Council Member Greg Casar proposed this amendment that would remove the Office of Police Oversight out from under the city manager. Casar argues it would give the office greater latitude to hold the city more accountable, like the City Auditor's Office currently does. The proposition wouldn't immediately do so, however. If approved, the proposition would set up a framework for the independent office led by an appointed director.

Here's what you'll see on the ballot:

Shall the city charter be amended to allow for a Director of Police Oversight to be appointed or removed in a manner established by City Council ordinance, with duties that include the responsibility to ensure transparency and accountability as it relates to policing?

Proposition D

Proposition D asks voters if they want to move mayoral elections to coincide with presidential elections starting in 2024. So, whomever is elected after Mayor Steve Adler's term expires in 2022 would serve a two-year term, and then another election would be held in 2024, if the proposition passes.

Here's what you'll see on the ballot:

Shall the City Charter be amended to transition the election for mayor from gubernatorial election years to presidential election years, providing that the mayor elected in 2022 will serve a 2-year term and then mayoral elections will occur on the same date as presidential elections starting in 2024?

Proposition E

Proposition E would shift city elections from winner-take-all to a ranked-choice system, where voters rank the candidates rather than choosing just one.

Here's what you'll see on the ballot:

Shall the City Charter be amended to provide for the use of ranked choice voting in city elections, if such voting is permitted by state law?

Proposition F

Under Austin's current system of political power-sharing, the city manager is the highest executive in city government, but isn't elected by voters.

Proposition Fwould remove that position entirely and consolidate that power within the mayor's office. The mayor would be a nonvoting member of City Council, but could veto its decisions. Eight council members could override any veto.

Here’s what you’ll see on the ballot:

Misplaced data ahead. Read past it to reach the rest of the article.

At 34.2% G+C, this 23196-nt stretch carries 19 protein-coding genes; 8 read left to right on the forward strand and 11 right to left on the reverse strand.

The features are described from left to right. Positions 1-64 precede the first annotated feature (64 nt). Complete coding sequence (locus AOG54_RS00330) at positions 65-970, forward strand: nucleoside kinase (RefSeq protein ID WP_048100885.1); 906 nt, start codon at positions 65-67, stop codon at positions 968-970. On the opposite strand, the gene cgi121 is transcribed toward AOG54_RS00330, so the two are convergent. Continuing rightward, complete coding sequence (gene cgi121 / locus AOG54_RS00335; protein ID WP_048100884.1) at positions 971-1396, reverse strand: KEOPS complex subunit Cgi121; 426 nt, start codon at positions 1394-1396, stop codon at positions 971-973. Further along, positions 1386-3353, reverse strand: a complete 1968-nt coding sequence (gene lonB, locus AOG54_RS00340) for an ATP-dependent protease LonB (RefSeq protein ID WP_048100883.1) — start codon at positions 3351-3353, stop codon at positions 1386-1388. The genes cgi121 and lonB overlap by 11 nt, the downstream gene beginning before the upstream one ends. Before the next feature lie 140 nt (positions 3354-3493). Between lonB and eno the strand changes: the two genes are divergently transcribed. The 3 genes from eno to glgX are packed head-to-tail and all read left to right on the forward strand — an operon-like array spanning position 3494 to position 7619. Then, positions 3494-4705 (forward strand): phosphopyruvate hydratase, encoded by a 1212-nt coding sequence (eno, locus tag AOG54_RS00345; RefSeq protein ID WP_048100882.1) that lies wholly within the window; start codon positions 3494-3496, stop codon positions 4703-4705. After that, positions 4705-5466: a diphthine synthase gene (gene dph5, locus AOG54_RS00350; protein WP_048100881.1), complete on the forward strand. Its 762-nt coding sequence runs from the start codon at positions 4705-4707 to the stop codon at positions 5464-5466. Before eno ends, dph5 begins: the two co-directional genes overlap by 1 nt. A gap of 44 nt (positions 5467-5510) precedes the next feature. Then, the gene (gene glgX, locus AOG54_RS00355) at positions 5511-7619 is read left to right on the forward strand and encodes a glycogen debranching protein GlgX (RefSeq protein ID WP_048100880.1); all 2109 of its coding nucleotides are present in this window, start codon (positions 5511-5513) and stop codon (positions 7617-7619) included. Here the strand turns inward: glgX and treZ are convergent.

Shall the City Charter be amended to change the form of city government from 'council-manager' to 'strong mayor-council', which will eliminate the position of professional city manager and designate an elected mayor as the chief administrative and executive officer of the city with veto power over all legislation which includes the budget; and with sole authority to hire and fire most department heads and direct staff; and with no articulated or stated charter authority to require the mayor to implement Council decisions?

Proposition G

Proposition G would establish another City Council district in an effort to offset a potential loss of a vote under a strong-mayor system.

If this passes and the strong-mayor proposition fails, or vice versa, that would mean the City Council would have an even number of representatives on the dais, which could result in stalemates. Additionally, if the strong-mayor proposition succeeds and the creation of a new district fails, it would give council members fewer votes to override a possible veto.

Here's what you'll see on the ballot:

Shall the City Charter be amended to provide for an additional geographic council district which will result in 11 council members elected from single member districts?

Proposition H

Proposition H could provide up to two $25 vouchers that any registered voter in Austin could then apply to a candidate of their choice.

Here's what you'll see on the ballot:

Shall the City Charter be amended to adopt a public campaign finance program, which requires the city clerk to provide up to two $25 vouchers to every registered voter who may contribute them to candidates for city office who meet the program requirements?

Other Ballot Items

There are also some school district, emergency service district and municipal utility district elections on the ballot. Travis County voters can go to to see what exactly will be on their ballot. Fill out the Voter Lookup section and hit “Look Me Up.” Then an option to “View My Ballot” will appear.

Williamson County residents can look up their ballots here. And here’s a sample ballot for Austin residents in Hays County.